Once you have osteoporosis, exercise can be tricky. Are "active" exercises dangerous? Is swimming effective? Let’s find out what types of exercise are both safe and effective when osteoporosis has already weakened your bones.
When you were young, you thought nothing of climbing trees, jumping off the swing at the height of its arc, and joining a girlfriend for some double-Dutch jump rope, did you? All of those activities were excellent for your bones - while they were young, supple, and growing.
But now, declining bone mass over 10, 20, 30 or more years has put you into osteoporosis. Your doctor has read you the riot act, which boils down to this: you need to exercise, but you need to BE CAREFUL.
Be careful about what?
One of my fellow experts on this site, Lila de Tantillo, writes in Exercise for Bone Health, "DON’T try anything that could be dangerous for your level of bone health. For example, sit-ups or crunches can cause compression fractures in the spine for those with low bone mass, and an abdominal machine may be safer for some. Wall squats may be a good alternative to the leg press for those concerned about their hips. Avoid moves that are jarring, require twisting your back or involve the risk of a bad fall."
That last sentence is critical, and draws a line in the sand between those who are in full-blown osteoporosis, and those trying to prevent it.
If you don’t have osteoporosis, it’s good to put a certain amount of pressure on your bones in the form of impact exercises: active team sports, jogging, jumping rope, step aerobics, and the like.
But if you have osteoporosis, the last thing you want to do is stress your bones so much that they break. And the high-impact exercises cited above probably wouldn’t be appropriate for you. Nor would any exercise that challenges balance, or requires you to twist your back - e.g., some forms of yoga, tai chi, Pilates, and the like.
So, what about non-impact exercises? Say, swimming, or a gentle yoga class?
Unfortunately, while these exercises definitely build muscle strength, which can help you maintain balance and prevent falls; they don’t do a whole lot for your bones. Your bones require weight-bearing exercise to gain strength; and any exercise that doesn’t force you to bear the full weight of your body as you perform it isn’t providing much bone benefit.
So, what to do?
Low-impact weight-bearing exercises.
This type of exercise should put just enough pressure on your bones to build them up without stressing them to the point of fracture. Examples of low-impact weight-bearing exercise include the following:
-An elliptical training machine or stair-stepper: Your local gym will have both of these machines. Both qualify as weight-bearing, and both include optional handles, which you’ll want to hold onto to prevent a fall.
Don’t want to join a gym? Find a set of stairs, and climb it - several times a day. Remember to hold onto the banister
-Fast walking, either on a treadmill, or outdoors: While a leisurely stroll may build muscle, it doesn’t help your bones. In order to make it a truly effective weight-bearing exercise, you need to put some energy into walking.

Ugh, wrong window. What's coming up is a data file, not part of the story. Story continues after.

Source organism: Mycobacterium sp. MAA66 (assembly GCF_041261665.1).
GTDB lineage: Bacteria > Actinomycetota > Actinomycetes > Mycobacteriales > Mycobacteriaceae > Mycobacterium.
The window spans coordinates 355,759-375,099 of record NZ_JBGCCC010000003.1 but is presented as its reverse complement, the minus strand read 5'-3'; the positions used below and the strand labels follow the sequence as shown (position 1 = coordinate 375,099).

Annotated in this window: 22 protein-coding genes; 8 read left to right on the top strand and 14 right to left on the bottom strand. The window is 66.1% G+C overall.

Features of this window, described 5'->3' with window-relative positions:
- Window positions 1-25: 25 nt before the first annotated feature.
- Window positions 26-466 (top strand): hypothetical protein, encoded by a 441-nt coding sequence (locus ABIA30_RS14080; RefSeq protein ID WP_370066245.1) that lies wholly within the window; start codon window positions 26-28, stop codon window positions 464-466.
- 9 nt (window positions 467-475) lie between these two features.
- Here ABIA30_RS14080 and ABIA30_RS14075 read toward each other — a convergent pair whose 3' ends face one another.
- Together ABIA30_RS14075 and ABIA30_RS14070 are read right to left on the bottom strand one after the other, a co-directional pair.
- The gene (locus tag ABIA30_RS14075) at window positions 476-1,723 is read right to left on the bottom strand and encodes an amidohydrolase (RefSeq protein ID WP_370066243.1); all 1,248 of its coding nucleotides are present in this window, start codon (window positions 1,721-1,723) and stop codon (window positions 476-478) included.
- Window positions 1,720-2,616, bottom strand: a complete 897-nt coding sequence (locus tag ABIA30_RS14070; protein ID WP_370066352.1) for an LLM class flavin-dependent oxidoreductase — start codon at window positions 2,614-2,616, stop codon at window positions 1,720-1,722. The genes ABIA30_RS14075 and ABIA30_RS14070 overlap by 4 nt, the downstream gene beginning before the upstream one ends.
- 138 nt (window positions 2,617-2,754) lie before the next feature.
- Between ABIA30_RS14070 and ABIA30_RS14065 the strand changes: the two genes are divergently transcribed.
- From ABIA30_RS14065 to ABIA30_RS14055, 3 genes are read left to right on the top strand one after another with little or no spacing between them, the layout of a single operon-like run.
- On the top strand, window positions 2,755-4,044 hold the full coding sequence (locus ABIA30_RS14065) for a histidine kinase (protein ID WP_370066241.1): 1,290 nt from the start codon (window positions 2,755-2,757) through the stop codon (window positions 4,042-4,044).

This doesn’t mean you have to break into a jog; but setting the treadmill between, say, 3.0 and 3.5mph is probably a good challenge for you, and stresses your bones in a positive, low-impact way.
-Low-impact aerobics: Again, your local gym probably offers classes termed "low impact." These might include vigorous yet smooth exercise moves, ones that don’t involve twisting or jumping, done in series; and fast dancing, again without any twists or jumps.
-Gardening: Yes, gardening - pulling weeds, planting bulbs and seeds, hoeing, raking, pruning, and mowing the grass all provide your bones with a certain amount of resistance, which translates to weight-bearing exercise.
-Bicycling. There’s some disagreement among experts as to whether or not bicycling is a weight-bearing exercise. My opinion is, it qualifies if you do it vigorously enough.
While riding outdoors is fun, it’s probably not the best idea for someone with osteoporosis, due to balance issues and the possibility of a fall. Indoor stationary bikes do the job, exercise-wise, but they’re kind of boring.
Good compromise: an adult trike. Don’t laugh! They’re lots of fun, you get to enjoy fresh air and scenery, and a trike is virtually impossible to tip over. My 91-year-old mother-in-law rides her trike up and down the street most warm days, and it does her a world of good.
So, maybe your days of jitterbugging and competitive tennis are over. But that doesn’t mean you have to become a couch potato. Get up and get going (carefully). You’ll not only be helping your bones, you’ll be lightening your mood as well - I guarantee it!
Note: For safety’s sake, anyone with osteoporosis embarking on an exercise program or any new physical activity should consult her doctor first.
PJ Hamel is senior digital content editor and food writer at King Arthur Flour, and a James Beard award-winning author. A 16-year breast cancer survivor, her passion is helping women through this devastating disease. She manages a large and active online survivor support network based at her local hospital and shares her wisdom and experience with the greater community via HealthCentral.com.